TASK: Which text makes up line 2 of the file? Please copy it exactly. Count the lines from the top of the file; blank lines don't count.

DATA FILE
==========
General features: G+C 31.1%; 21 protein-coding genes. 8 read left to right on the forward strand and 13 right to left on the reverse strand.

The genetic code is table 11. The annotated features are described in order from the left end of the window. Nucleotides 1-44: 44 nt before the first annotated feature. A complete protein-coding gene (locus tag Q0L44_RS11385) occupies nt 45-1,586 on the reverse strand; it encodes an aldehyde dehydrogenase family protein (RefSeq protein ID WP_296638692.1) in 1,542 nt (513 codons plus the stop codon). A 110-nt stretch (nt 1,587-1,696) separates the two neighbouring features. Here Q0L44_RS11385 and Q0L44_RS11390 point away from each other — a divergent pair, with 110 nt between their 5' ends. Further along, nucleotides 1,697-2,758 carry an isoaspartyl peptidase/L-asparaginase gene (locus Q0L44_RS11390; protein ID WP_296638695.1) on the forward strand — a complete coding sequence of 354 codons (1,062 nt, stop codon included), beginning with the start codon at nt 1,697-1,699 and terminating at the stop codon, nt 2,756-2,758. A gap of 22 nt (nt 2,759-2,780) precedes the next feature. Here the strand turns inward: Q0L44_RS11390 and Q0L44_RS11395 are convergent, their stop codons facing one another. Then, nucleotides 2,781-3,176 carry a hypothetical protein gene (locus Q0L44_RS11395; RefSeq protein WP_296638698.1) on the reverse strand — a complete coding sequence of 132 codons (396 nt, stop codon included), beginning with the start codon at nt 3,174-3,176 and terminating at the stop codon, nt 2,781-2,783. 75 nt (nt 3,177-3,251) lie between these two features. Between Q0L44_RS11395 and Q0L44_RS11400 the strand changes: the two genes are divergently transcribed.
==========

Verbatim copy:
The genetic code is table 11. The annotated features are described in order from the left end of the window. Nucleotides 1-44: 44 nt before the first annotated feature. A complete protein-coding gene (locus tag Q0L44_RS11385) occupies nt 45-1,586 on the reverse strand; it encodes an aldehyde dehydrogenase family protein (RefSeq protein ID WP_296638692.1) in 1,542 nt (513 codons plus the stop codon). A 110-nt stretch (nt 1,587-1,696) separates the two neighbouring features. Here Q0L44_RS11385 and Q0L44_RS11390 point away from each other — a divergent pair, with 110 nt between their 5' ends. Further along, nucleotides 1,697-2,758 carry an isoaspartyl peptidase/L-asparaginase gene (locus Q0L44_RS11390; protein ID WP_296638695.1) on the forward strand — a complete coding sequence of 354 codons (1,062 nt, stop codon included), beginning with the start codon at nt 1,697-1,699 and terminating at the stop codon, nt 2,756-2,758. A gap of 22 nt (nt 2,759-2,780) precedes the next feature. Here the strand turns inward: Q0L44_RS11390 and Q0L44_RS11395 are convergent, their stop codons facing one another. Then, nucleotides 2,781-3,176 carry a hypothetical protein gene (locus Q0L44_RS11395; RefSeq protein WP_296638698.1) on the reverse strand — a complete coding sequence of 132 codons (396 nt, stop codon included), beginning with the start codon at nt 3,174-3,176 and terminating at the stop codon, nt 2,781-2,783. 75 nt (nt 3,177-3,251) lie between these two features. Between Q0L44_RS11395 and Q0L44_RS11400 the strand changes: the two genes are divergently transcribed.